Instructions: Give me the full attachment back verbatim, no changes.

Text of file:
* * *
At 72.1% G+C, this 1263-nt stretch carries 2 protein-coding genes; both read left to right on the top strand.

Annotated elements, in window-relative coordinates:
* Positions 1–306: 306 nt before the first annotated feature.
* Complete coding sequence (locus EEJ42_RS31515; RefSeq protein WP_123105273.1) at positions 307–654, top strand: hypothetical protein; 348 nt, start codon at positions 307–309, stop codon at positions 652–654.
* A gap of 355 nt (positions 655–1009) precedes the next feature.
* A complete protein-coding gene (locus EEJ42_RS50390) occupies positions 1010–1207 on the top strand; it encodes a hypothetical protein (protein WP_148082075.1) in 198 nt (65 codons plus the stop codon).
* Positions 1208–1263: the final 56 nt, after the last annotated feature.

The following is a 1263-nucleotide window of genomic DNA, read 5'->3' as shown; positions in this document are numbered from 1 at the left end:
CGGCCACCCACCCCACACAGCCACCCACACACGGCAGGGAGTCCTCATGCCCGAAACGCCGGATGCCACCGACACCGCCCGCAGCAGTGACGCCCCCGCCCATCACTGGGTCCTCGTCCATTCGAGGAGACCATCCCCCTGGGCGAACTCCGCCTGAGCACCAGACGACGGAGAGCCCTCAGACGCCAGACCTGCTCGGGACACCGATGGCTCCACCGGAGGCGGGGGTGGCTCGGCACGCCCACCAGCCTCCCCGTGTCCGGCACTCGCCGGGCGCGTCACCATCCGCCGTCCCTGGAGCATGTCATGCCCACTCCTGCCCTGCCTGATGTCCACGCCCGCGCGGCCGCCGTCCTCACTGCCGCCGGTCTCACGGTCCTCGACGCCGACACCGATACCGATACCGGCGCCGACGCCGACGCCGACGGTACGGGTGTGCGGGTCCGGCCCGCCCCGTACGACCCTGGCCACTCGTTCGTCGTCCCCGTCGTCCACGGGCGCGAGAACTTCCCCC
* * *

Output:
At 72.1% G+C, this 1263-nt stretch carries 2 protein-coding genes; both read left to right on the top strand.

Annotated elements, in window-relative coordinates:
* Positions 1–306: 306 nt before the first annotated feature.
* Complete coding sequence (locus EEJ42_RS31515; RefSeq protein WP_123105273.1) at positions 307–654, top strand: hypothetical protein; 348 nt, start codon at positions 307–309, stop codon at positions 652–654.
* A gap of 355 nt (positions 655–1009) precedes the next feature.
* A complete protein-coding gene (locus EEJ42_RS50390) occupies positions 1010–1207 on the top strand; it encodes a hypothetical protein (protein WP_148082075.1) in 198 nt (65 codons plus the stop codon).
* Positions 1208–1263: the final 56 nt, after the last annotated feature.

The following is a 1263-nucleotide window of genomic DNA, read 5'->3' as shown; positions in this document are numbered from 1 at the left end:
CGGCCACCCACCCCACACAGCCACCCACACACGGCAGGGAGTCCTCATGCCCGAAACGCCGGATGCCACCGACACCGCCCGCAGCAGTGACGCCCCCGCCCATCACTGGGTCCTCGTCCATTCGAGGAGACCATCCCCCTGGGCGAACTCCGCCTGAGCACCAGACGACGGAGAGCCCTCAGACGCCAGACCTGCTCGGGACACCGATGGCTCCACCGGAGGCGGGGGTGGCTCGGCACGCCCACCAGCCTCCCCGTGTCCGGCACTCGCCGGGCGCGTCACCATCCGCCGTCCCTGGAGCATGTCATGCCCACTCCTGCCCTGCCTGATGTCCACGCCCGCGCGGCCGCCGTCCTCACTGCCGCCGGTCTCACGGTCCTCGACGCCGACACCGATACCGATACCGGCGCCGACGCCGACGCCGACGGTACGGGTGTGCGGGTCCGGCCCGCCCCGTACGACCCTGGCCACTCGTTCGTCGTCCCCGTCGTCCACGGGCGCGAGAACTTCCCCC